CHICAGO--(BUSINESS WIRE)-- The American Board of Medical Specialties (ABMS) recently convened healthcare thought leaders to begin discussions on how to align healthcare information technology (HIT) and ABMS Maintenance of Certification® (ABMS MOC®), as the subject of its second National Policy Forum.
Improving the quality of patient care is a key priority of both ABMS MOC and HIT, so determining the best way to align them makes sense, said keynote speaker David Blumenthal, MD, MPP, national coordinator for health information technology in the U.S. Department of Health and Human Services. “The government’s goal is not just the adoption of an electronic health record (EHR) system, but the use of technology to improve healthcare quality for the American people,” said Dr. Blumenthal. “We want to work with physicians to explore ways in which healthcare IT and ABMS Member Board certification can be coordinated – it’s that synergy that will make both more valuable.”
“The intersection of healthcare information technology and MOC is a compelling topic, and we felt it was important for ABMS to initiate this national conversation,” said Kevin B. Weiss, MD, ABMS president and CEO. “There are very few things that have as great a capacity to revolutionize physician performance as healthcare IT.”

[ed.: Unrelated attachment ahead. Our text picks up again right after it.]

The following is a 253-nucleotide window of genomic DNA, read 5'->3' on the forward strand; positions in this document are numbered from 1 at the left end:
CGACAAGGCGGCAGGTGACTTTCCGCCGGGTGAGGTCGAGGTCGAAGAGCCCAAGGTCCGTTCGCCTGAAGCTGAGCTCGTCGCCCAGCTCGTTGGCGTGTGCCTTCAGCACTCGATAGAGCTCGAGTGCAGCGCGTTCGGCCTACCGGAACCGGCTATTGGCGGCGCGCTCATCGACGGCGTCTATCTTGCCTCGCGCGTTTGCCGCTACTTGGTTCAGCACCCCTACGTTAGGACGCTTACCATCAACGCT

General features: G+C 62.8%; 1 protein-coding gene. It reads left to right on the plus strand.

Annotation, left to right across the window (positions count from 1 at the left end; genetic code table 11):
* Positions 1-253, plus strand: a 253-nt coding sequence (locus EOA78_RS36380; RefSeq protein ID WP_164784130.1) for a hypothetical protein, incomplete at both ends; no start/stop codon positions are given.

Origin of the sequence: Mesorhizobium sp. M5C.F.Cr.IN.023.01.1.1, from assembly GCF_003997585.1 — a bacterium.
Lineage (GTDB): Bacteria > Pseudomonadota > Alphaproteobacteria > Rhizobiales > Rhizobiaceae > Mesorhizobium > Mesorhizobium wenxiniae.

Drs. Blumenthal and Weiss spoke to representatives of ABMS’ 24 Member Boards March 16, 2010, in Arlington, Va. Other panelists addressed specific ways that HIT is being used to measure physician performance and support continuous professional development, and could be integrated into ABMS MOC. ABMS MOC was created by ABMS and its Member Boards to promote physician commitment to lifelong learning and competency in a specialty and/or subspecialty.
“With increasing health information technologies available, there seem to be some interesting partnerships that could form here,” said Eric S. Holmboe, MD, American Board of Internal Medicine (ABIM) senior vice president for quality research and academic affairs. “There are some real opportunities for ABMS and its Member Boards to work with some of experts in the healthcare IT field.” Dr. Holmboe coordinated the forum along with Gary J. Becker, MD, a member of the ABMS Board of Directors and executive director of the American Board of Radiology (ABR).